Recently I read a post by Matt Gomez stressing the idea that we must Start Believing in Parents Like We Do In Kids and it resonated with me for so many reasons and on so many levels. First off, as a dad, I found myself shaking my head and thinking, "YES Matt - AMEN - THANK YOU!" But it didn't end there because as the Lead Learner of Cantiague Elementary I couldn't agree more with Matt. In fact, I have devoted myself to serving the community and specifically dedicated a lot of time to "flattening the walls" of our school so the community knows exactly what our children are experiencing and what we believe in as an institution. I believe in the concept of servant leadership and it is my goal each and every day to best serve our children, staff and community at large.
Well, after reading Matt's post and thinking about my role as a dad coupled with my career as an educator, I remembered that the families of our students are our support, our allies and our partners in doing what is in the best interest of our children. Our families are dedicated to their children - their education, their development and their well being. That may not look exactly the same for every family - not every family can donate something for the Bake Sale; not every family can come to the Book Fair; not every family can make a parent/teacher conference; and not every family can help with homework. There are families who are struggling to survive financially. There are families who are battling illnesses or addictions. There are families going through divorce. There are families who are uncertain about their next meal. There are families who are navigating situations and problems that we couldn't even fathom. But, every family is dedicated to their children; every family lives for their children; and every family will do whatever they can for their children (I agree with Matt- I believe 99.999999% of our families are good people who are trying to do right by their children). We, as educators, can never forget these realities. We must remember that a strong home/school connection that is focused on meeting the needs of all children should always be our goal. We must work together to help our children achieve their hopes and dreams. We must embrace the idea that it takes a village to educate and raise a child.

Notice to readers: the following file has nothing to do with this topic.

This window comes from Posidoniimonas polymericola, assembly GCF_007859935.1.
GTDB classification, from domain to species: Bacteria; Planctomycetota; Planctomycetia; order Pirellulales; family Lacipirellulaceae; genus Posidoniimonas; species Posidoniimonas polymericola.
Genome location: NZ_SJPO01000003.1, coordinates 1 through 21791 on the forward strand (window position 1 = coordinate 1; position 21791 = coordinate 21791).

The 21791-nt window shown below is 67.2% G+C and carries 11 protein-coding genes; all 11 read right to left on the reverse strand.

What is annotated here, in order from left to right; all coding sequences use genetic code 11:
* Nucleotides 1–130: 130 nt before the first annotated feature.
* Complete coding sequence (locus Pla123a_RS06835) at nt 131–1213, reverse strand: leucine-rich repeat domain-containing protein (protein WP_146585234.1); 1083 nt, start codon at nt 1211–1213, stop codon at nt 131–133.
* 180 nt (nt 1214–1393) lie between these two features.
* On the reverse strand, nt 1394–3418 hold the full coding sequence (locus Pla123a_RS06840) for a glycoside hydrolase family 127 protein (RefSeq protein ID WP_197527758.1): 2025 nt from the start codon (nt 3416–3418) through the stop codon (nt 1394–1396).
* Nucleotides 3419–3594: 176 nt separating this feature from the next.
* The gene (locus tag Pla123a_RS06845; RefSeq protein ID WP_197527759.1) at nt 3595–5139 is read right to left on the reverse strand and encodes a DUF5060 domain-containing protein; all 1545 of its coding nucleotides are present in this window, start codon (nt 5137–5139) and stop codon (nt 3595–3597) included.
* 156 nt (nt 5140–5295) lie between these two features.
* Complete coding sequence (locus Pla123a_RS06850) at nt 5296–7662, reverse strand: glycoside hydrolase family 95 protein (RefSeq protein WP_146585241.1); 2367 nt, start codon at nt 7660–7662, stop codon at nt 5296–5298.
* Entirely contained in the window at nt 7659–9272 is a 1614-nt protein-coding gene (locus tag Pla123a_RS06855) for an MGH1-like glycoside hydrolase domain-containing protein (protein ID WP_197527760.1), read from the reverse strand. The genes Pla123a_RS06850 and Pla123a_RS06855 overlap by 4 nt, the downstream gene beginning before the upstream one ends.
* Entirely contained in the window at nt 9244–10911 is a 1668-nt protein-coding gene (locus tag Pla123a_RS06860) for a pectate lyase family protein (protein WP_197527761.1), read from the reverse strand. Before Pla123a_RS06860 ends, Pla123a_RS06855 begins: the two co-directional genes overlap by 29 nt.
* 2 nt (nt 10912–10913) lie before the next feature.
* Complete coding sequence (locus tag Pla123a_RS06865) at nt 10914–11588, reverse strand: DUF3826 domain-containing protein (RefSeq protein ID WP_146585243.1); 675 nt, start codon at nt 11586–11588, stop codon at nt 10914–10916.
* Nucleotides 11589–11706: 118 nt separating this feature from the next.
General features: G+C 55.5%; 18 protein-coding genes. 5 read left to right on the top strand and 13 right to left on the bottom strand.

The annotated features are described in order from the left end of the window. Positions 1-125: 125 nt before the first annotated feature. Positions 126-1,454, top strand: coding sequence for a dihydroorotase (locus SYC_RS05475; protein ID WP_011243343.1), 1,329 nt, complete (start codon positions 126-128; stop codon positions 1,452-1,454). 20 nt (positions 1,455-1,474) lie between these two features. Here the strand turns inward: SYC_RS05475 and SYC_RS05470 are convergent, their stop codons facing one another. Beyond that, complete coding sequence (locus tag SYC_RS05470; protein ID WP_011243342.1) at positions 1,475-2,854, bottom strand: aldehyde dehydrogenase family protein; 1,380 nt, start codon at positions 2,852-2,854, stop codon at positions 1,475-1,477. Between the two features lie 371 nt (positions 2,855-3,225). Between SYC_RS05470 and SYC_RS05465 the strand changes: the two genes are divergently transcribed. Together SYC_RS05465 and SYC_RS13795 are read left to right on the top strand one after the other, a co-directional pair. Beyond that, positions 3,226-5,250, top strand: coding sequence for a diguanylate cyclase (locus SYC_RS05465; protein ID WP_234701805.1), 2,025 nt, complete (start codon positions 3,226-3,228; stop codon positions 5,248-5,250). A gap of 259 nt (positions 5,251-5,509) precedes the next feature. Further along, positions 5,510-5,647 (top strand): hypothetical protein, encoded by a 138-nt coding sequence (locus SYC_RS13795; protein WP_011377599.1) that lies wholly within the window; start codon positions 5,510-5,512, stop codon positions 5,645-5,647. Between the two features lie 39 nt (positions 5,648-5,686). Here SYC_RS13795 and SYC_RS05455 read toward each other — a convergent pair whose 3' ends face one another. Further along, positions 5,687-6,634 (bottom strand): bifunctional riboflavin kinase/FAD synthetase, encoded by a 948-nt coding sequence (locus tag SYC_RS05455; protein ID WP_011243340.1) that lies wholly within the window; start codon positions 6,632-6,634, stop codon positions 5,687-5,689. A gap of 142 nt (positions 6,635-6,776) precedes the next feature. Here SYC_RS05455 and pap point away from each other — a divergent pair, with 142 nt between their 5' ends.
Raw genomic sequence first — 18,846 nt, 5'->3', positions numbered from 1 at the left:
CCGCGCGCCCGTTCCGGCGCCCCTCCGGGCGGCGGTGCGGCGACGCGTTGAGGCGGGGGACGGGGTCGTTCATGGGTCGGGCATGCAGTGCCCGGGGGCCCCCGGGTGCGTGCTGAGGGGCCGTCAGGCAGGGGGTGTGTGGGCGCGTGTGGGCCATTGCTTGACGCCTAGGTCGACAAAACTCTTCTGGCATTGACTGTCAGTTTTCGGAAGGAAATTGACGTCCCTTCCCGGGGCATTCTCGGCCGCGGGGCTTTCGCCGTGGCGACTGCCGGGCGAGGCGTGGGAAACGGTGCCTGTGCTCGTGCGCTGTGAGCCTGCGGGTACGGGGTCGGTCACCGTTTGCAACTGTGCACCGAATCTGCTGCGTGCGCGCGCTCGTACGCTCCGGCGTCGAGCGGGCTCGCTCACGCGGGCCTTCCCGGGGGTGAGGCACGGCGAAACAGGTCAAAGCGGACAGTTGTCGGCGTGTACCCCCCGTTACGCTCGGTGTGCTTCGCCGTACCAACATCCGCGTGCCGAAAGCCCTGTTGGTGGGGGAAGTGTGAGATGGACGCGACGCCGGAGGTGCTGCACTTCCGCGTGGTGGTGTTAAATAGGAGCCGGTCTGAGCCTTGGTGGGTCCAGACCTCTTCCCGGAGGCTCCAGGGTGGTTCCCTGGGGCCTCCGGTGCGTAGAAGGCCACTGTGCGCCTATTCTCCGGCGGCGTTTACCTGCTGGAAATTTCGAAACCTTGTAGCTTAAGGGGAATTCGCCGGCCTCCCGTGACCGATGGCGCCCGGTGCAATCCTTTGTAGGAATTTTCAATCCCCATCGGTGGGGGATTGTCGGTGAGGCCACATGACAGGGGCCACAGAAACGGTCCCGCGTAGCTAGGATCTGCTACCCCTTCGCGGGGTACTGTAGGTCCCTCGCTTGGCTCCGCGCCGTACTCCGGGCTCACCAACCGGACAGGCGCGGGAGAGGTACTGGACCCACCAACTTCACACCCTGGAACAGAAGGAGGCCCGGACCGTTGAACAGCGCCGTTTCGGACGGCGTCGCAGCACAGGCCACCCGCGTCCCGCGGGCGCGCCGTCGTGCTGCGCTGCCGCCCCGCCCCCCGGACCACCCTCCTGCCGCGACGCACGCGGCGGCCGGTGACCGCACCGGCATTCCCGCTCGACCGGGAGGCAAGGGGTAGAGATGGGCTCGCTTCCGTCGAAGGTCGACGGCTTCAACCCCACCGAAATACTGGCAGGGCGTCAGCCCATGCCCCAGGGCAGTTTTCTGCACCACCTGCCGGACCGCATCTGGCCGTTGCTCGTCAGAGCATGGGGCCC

Below is an excerpt of an email I recently sent out to our families at Cantiague thanking them for their tireless efforts in supporting our school because without them we would not be successful...
"Although we are all consumed by our incredibly busy lives and our many obligations and responsibilities, I wanted to take a moment to thank each of you, on behalf of the Cantiague staff, for your unending support of the children and our educational community as a whole.
Over the last month, between the Car Wash, the Book Fair, Red Ribbon Week and most recently our successful PARP Week, many of you took the time out of your busy schedules to be at Cantiague supporting these special events and most importantly, spending time with our children. As a working parent I know how difficult it can be to juggle everything to be there for our children and still attend to the many responsibilities in our lives. Yet, somehow over the last month each one of our families have been involved and present at Cantiague for one event or another and we cannot thank you for these efforts.
The longer I work in education the deeper I appreciate the importance of a strong home/school connection – a connection that is unhindered by physical walls; a connection that keeps our children and their best interests at the center; a connection that speaks to the idea that it takes a village to raise and educate a child. Thank you all for your presence, your support and your active role in our children’s development and education – Cantiague Elementary would not be the best school on the planet if it weren’t for our amazing families and unending support.
It is an honor to be the Lead Learner of this amazing community."
I share this email because I think it is important that we celebrate the successes within our community and that we thank our families for all they do each and every day. Without them we would not be in the business of education.
So, the next time I am ready to blame a family for something a student has done wrong, I am going to pause, flip it and try giving them the benefit of the doubt. I am going to look at things as Paul's dad - not just as the Lead Learner of our school. I am going to remind myself that our families are dedicated to their children. As Matt suggested, I am going to believe in the parents like I do in the children because our children deserve to be educated by a village working together!